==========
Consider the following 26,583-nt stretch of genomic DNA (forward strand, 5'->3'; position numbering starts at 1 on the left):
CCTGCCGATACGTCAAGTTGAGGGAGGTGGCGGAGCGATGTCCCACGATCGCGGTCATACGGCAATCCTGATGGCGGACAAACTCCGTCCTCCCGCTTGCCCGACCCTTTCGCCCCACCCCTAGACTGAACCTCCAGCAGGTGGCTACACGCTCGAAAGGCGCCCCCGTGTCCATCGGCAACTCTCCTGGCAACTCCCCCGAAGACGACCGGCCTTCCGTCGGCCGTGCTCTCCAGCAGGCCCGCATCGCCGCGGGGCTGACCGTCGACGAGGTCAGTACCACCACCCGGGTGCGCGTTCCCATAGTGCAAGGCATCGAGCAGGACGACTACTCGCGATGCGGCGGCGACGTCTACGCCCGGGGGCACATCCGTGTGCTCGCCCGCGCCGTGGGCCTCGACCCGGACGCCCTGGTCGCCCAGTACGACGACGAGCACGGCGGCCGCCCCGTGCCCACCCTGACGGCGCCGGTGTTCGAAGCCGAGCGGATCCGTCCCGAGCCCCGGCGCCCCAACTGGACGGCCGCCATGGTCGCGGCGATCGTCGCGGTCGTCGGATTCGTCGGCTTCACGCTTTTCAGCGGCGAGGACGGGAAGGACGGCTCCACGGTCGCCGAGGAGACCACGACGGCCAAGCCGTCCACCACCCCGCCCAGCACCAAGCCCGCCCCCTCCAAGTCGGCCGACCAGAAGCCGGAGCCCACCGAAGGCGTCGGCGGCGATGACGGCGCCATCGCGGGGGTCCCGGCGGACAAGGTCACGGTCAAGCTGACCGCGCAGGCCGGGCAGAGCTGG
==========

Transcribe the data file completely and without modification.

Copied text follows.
Consider the following 26,583-nt stretch of genomic DNA (forward strand, 5'->3'; position numbering starts at 1 on the left):
CCTGCCGATACGTCAAGTTGAGGGAGGTGGCGGAGCGATGTCCCACGATCGCGGTCATACGGCAATCCTGATGGCGGACAAACTCCGTCCTCCCGCTTGCCCGACCCTTTCGCCCCACCCCTAGACTGAACCTCCAGCAGGTGGCTACACGCTCGAAAGGCGCCCCCGTGTCCATCGGCAACTCTCCTGGCAACTCCCCCGAAGACGACCGGCCTTCCGTCGGCCGTGCTCTCCAGCAGGCCCGCATCGCCGCGGGGCTGACCGTCGACGAGGTCAGTACCACCACCCGGGTGCGCGTTCCCATAGTGCAAGGCATCGAGCAGGACGACTACTCGCGATGCGGCGGCGACGTCTACGCCCGGGGGCACATCCGTGTGCTCGCCCGCGCCGTGGGCCTCGACCCGGACGCCCTGGTCGCCCAGTACGACGACGAGCACGGCGGCCGCCCCGTGCCCACCCTGACGGCGCCGGTGTTCGAAGCCGAGCGGATCCGTCCCGAGCCCCGGCGCCCCAACTGGACGGCCGCCATGGTCGCGGCGATCGTCGCGGTCGTCGGATTCGTCGGCTTCACGCTTTTCAGCGGCGAGGACGGGAAGGACGGCTCCACGGTCGCCGAGGAGACCACGACGGCCAAGCCGTCCACCACCCCGCCCAGCACCAAGCCCGCCCCCTCCAAGTCGGCCGACCAGAAGCCGGAGCCCACCGAAGGCGTCGGCGGCGATGACGGCGCCATCGCGGGGGTCCCGGCGGACAAGGTCACGGTCAAGCTGACCGCGCAGGCCGGGCAGAGCTGG